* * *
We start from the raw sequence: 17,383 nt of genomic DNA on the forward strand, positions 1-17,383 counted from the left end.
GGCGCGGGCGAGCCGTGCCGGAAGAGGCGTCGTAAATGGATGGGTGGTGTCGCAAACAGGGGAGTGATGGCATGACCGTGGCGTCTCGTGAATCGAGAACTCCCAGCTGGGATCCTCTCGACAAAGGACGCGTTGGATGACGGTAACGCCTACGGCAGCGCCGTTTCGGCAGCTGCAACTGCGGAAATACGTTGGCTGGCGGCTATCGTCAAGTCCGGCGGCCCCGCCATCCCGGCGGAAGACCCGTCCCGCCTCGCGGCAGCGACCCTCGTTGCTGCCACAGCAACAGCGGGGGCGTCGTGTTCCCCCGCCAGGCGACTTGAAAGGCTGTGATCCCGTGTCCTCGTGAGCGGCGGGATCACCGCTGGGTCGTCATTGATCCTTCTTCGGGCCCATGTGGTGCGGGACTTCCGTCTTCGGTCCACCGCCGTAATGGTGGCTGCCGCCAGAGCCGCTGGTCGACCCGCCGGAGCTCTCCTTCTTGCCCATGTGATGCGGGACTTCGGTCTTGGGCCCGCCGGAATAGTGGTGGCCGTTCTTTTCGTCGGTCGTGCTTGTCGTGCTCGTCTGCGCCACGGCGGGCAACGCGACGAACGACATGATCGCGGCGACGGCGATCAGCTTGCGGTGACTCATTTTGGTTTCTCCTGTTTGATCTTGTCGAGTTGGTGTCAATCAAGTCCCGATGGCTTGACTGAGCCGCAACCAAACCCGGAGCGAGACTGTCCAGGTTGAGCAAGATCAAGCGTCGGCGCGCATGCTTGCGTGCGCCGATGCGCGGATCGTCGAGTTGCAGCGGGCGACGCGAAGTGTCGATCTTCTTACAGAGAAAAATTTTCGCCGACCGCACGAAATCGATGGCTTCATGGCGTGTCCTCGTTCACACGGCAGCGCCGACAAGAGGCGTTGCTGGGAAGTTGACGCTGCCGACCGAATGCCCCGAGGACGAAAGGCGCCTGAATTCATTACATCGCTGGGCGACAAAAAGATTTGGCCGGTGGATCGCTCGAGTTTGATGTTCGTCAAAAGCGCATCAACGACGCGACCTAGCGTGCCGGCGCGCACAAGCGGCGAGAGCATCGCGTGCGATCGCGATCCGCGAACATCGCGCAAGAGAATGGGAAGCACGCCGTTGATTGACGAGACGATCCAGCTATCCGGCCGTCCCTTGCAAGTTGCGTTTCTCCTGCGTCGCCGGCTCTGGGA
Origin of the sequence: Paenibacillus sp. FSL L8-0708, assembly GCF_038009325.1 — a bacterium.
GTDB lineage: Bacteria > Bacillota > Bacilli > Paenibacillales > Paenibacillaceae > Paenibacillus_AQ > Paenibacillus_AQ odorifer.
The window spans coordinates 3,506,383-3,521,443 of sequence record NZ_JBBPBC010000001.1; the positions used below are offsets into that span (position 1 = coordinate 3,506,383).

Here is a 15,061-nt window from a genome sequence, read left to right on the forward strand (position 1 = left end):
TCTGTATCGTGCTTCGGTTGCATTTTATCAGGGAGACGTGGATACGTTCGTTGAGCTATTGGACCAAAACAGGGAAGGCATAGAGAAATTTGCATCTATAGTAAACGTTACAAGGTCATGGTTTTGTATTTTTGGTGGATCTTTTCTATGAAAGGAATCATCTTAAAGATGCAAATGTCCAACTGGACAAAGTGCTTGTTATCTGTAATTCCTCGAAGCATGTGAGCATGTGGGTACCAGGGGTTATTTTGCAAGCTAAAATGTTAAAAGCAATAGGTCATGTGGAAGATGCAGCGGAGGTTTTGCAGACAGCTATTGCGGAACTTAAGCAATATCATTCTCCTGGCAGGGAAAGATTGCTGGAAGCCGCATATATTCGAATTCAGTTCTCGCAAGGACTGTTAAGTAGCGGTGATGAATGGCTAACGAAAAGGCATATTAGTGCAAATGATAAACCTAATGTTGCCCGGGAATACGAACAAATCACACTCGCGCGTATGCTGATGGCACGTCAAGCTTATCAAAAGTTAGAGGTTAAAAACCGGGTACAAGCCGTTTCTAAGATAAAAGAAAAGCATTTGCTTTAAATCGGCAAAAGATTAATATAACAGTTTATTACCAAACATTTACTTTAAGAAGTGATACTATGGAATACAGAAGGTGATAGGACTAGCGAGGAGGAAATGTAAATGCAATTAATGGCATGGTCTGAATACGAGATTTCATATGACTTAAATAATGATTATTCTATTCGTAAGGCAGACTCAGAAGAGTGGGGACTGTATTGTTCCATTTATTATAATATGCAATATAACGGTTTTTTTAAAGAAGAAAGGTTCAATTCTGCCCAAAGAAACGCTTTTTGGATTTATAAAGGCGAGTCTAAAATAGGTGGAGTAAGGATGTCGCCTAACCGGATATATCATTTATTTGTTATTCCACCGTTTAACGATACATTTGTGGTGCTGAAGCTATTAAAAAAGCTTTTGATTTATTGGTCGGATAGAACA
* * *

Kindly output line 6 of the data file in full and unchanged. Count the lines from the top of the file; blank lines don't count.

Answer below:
Here is a 15,061-nt window from a genome sequence, read left to right on the forward strand (position 1 = left end):